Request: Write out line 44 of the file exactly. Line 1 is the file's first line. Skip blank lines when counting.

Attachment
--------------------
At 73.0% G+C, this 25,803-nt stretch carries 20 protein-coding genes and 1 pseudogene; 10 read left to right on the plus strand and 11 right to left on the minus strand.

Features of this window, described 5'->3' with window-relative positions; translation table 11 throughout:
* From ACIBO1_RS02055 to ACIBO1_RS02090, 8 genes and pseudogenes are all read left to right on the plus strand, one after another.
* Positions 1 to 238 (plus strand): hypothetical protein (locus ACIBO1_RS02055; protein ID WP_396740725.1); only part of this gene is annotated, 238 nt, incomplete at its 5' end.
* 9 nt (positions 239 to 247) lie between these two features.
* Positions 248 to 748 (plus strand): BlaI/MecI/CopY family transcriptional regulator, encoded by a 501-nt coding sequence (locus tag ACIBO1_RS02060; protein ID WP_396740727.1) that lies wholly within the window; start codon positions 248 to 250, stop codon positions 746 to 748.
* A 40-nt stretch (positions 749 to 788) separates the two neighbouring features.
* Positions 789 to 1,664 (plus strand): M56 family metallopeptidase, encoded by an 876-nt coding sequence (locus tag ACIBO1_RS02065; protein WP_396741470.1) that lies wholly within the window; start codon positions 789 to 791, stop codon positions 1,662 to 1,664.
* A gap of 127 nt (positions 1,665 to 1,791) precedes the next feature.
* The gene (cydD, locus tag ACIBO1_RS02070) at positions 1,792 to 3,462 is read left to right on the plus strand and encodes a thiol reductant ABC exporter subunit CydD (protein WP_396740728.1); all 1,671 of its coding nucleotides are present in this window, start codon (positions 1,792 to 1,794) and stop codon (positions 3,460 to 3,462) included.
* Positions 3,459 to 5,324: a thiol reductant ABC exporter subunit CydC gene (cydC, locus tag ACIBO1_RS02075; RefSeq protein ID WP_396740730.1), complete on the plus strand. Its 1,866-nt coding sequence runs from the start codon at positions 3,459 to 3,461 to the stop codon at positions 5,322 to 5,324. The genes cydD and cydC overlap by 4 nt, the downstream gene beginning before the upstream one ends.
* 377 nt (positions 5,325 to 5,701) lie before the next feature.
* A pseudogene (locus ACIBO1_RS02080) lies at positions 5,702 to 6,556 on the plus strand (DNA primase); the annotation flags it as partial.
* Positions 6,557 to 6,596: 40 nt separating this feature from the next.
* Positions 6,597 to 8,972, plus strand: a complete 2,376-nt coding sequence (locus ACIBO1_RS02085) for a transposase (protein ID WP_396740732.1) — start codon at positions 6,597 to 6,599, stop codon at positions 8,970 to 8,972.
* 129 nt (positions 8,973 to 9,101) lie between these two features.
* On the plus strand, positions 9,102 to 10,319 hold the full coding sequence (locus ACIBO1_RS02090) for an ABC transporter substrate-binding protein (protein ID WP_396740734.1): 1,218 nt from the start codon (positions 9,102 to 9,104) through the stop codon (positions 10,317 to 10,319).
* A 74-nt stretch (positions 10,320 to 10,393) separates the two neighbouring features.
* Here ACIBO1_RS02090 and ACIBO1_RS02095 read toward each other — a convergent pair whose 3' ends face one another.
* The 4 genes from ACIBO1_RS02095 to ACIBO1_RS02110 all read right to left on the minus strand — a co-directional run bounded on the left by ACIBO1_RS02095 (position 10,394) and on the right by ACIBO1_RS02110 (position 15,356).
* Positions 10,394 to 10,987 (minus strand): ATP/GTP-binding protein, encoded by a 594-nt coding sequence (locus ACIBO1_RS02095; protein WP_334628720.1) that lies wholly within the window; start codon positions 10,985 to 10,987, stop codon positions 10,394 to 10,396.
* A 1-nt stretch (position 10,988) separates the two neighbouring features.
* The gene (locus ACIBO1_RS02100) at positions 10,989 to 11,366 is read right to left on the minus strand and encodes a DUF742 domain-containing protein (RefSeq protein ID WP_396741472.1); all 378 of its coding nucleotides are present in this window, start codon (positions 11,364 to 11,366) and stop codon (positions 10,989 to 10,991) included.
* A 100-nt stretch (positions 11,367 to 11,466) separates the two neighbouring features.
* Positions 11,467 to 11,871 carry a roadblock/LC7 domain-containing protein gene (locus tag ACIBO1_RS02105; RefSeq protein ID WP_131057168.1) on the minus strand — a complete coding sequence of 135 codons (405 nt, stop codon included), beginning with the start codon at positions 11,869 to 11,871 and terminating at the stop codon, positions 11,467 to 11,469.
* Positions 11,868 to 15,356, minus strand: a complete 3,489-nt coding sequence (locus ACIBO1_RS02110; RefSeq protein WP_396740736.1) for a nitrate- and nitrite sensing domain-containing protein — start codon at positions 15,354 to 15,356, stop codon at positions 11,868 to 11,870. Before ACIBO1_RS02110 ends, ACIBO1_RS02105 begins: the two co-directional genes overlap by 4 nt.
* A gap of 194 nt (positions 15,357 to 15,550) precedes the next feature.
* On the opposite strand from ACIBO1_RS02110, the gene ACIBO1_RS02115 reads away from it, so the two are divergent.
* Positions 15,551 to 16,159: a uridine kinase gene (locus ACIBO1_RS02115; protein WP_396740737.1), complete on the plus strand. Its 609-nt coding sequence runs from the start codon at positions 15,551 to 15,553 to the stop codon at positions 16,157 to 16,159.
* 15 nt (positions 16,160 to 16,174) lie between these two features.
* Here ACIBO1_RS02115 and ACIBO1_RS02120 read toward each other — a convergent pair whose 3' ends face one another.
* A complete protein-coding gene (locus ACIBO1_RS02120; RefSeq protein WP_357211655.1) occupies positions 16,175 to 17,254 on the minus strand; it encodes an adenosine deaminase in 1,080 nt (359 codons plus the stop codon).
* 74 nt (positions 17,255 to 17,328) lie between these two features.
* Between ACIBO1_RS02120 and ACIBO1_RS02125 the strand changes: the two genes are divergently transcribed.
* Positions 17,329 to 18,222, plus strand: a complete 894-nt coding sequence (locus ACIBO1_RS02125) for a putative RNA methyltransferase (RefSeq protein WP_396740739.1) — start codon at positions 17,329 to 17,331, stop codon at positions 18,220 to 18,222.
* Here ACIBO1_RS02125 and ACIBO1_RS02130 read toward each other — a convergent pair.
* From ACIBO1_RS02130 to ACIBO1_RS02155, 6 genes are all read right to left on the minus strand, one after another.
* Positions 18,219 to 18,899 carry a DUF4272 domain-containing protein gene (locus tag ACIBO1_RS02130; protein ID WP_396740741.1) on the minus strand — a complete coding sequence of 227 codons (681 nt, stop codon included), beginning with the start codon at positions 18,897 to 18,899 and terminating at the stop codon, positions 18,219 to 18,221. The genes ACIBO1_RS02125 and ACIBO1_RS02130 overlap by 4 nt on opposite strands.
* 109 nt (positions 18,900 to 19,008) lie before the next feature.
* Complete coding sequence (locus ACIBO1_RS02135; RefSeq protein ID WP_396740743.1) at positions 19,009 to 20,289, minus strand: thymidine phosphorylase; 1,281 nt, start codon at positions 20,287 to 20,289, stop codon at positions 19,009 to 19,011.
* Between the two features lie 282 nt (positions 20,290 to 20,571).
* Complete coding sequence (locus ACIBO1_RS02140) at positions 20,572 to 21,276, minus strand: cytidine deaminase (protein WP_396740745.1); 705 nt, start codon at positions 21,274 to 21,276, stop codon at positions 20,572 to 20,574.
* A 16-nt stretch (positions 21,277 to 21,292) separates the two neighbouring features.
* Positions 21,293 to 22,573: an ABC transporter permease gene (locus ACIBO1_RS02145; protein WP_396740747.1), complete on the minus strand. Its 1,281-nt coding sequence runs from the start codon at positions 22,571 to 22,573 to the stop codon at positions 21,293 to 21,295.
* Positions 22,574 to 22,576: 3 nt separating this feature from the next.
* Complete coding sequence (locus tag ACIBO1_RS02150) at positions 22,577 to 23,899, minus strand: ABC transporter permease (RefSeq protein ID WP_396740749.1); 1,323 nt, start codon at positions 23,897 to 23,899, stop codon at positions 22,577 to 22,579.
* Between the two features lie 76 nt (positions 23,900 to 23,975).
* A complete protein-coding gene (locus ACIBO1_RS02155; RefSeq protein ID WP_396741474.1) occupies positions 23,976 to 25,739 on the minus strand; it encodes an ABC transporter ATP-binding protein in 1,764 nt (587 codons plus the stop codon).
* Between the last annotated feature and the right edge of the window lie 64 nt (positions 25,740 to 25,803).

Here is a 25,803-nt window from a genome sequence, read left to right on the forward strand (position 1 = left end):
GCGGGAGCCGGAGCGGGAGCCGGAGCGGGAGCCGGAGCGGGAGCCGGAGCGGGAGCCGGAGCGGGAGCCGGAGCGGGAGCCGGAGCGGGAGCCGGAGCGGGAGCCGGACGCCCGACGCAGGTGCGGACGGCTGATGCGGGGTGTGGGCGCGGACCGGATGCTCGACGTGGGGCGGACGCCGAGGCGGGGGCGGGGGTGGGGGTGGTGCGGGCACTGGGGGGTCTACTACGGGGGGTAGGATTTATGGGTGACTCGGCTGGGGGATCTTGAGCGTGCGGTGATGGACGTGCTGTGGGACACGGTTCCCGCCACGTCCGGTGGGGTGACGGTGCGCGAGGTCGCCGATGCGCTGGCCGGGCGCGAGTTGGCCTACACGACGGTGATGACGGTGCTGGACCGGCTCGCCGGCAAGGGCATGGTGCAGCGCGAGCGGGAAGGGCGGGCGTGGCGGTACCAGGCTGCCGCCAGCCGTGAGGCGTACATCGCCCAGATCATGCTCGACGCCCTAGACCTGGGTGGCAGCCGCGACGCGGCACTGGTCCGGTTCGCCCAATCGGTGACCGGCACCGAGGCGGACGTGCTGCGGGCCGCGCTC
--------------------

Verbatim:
* Positions 21,293 to 22,573: an ABC transporter permease gene (locus ACIBO1_RS02145; protein WP_396740747.1), complete on the minus strand. Its 1,281-nt coding sequence runs from the start codon at positions 22,571 to 22,573 to the stop codon at positions 21,293 to 21,295.